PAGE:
First things first…I have to admit writing a blog every week on a new interesting subject…not a joke! Either I am not prolific or there is nothing interesting happening around…later obviously not true…but I am in love with this concept of expressing my thoughts and connecting with people around the world through common thread we share called science.
I have observed that whenever people talk about biomimetics, they refer it as a discipline in its infancy stage. I strongly disapprove that as biomechanics branch of biomimetics is around for centuries now. I think the nature inspired materials is just the newest branch of this field. It has gained momentum with the advent of scanning electron microscopy, better production processes, advances in nanotechnology and the increased interdisciplinary aspect of current research. Currently, we are reading this book by Peter Forbes ‘The Gecko’s Foot: Bio- Inspiration: Engineering New Materials from Nature’ in my class. (Check out this book on Amazon…must read! http://www.amazon.com/Geckos-Foot-Inspiration-Engineering-Materials/dp/0393337979) It is a nice book which talks about the materials inspired from nature. In each chapter Peter Forbes narrates new material based on nature’s phenomenon (for example: lotus leaf’s super hydrophobicity, gecko’s ability to walk on the walls and roofs), how it was discovered, used in engineering application and how it has evolved since then.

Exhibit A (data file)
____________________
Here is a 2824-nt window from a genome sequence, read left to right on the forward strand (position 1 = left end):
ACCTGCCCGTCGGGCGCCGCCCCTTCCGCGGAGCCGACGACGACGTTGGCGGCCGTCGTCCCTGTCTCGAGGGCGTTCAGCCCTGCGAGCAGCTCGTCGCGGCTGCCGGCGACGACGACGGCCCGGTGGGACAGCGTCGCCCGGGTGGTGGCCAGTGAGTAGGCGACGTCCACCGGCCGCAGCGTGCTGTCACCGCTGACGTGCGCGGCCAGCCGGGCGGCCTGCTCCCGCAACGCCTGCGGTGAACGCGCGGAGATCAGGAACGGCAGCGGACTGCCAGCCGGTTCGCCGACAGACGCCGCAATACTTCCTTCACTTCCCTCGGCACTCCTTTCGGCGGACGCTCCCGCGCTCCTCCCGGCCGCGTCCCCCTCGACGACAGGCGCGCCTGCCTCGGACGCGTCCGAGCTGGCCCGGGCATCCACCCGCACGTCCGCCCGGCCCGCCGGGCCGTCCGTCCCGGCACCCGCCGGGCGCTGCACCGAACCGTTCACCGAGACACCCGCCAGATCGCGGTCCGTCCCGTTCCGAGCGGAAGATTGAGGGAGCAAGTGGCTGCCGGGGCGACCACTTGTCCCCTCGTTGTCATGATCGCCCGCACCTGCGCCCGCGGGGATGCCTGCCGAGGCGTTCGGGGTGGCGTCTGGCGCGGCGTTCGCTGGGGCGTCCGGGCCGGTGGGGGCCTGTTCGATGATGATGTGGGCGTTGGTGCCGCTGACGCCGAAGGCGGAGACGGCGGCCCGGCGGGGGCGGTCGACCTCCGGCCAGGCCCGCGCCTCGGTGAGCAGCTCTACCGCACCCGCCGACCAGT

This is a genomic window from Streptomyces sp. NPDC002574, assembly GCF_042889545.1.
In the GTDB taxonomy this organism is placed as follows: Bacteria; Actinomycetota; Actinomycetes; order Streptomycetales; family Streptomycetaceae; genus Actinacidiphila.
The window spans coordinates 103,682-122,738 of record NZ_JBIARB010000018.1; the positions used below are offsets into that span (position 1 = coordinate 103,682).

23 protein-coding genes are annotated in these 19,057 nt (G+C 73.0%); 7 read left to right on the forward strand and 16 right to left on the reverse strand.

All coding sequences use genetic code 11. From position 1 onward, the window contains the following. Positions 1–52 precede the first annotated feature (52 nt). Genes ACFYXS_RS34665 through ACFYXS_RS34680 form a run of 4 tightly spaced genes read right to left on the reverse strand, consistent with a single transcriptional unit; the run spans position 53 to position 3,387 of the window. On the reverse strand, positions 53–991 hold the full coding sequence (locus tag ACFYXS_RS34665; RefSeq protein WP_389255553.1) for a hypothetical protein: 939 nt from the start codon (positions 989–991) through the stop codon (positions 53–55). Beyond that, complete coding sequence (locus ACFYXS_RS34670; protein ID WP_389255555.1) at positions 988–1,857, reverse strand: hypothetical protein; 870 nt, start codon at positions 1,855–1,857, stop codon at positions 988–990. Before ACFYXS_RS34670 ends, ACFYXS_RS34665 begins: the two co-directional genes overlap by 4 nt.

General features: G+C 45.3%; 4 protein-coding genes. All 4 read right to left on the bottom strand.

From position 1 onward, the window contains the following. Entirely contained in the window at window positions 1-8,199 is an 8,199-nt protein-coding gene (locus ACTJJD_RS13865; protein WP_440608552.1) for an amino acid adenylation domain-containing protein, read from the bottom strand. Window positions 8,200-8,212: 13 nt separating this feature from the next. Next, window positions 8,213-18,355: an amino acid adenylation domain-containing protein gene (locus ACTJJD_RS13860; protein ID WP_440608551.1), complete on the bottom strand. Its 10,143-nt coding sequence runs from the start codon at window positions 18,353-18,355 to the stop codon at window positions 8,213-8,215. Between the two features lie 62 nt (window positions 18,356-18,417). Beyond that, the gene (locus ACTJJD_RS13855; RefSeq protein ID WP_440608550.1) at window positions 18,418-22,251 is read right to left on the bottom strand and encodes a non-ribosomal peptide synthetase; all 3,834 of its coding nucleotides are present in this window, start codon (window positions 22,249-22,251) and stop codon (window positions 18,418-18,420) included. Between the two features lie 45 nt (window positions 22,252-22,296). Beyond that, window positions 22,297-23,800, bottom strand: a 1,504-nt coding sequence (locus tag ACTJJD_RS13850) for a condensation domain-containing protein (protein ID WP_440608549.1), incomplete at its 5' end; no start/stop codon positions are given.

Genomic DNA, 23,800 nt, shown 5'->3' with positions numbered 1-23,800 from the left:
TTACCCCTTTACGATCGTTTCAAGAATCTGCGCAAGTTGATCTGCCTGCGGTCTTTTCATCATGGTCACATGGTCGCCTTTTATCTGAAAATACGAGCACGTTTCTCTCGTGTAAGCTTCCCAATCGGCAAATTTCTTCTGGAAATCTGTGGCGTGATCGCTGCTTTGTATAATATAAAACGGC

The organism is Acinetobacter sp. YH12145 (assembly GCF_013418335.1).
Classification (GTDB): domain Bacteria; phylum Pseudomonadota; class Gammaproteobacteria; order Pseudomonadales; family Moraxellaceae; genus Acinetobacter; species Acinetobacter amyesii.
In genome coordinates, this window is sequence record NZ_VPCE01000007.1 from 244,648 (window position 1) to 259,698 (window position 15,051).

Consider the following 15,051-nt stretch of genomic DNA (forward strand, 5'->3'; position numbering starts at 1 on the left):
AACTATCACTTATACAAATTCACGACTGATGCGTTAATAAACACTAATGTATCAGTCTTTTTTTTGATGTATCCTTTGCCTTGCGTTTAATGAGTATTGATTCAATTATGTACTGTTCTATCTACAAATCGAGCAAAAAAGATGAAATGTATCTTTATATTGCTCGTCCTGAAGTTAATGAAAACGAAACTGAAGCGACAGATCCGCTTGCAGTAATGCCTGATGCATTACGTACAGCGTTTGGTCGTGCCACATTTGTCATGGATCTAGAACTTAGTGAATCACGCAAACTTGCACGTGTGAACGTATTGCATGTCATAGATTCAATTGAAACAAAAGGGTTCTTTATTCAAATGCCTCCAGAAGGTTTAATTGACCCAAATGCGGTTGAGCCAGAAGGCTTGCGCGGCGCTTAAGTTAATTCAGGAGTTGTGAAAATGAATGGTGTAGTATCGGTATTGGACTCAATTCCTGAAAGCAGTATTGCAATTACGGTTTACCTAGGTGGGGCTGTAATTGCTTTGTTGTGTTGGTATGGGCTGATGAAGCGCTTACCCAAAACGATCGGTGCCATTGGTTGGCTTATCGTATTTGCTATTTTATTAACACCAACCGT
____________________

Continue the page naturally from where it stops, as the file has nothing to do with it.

While reading this book, I realized that Peter Forbes always quotes text from ancient English, Indian and Chinese literature. I know, in India knowledge was transferred from one generation to other generations in the form of sutras. A sutra literally means an equation. Students used to memorize these sutras and pass on to new generations therefore these sutras were composed in the form of rhymes and were concise. Most of the times these quotes were metaphorical. It makes me think whether our ancestor knew about all these nature’s secrets? Or are we looking at these quotes from a new perspective? Our ancestors were close to the nature than us. Will it be worthwhile to go back to this rich heritage?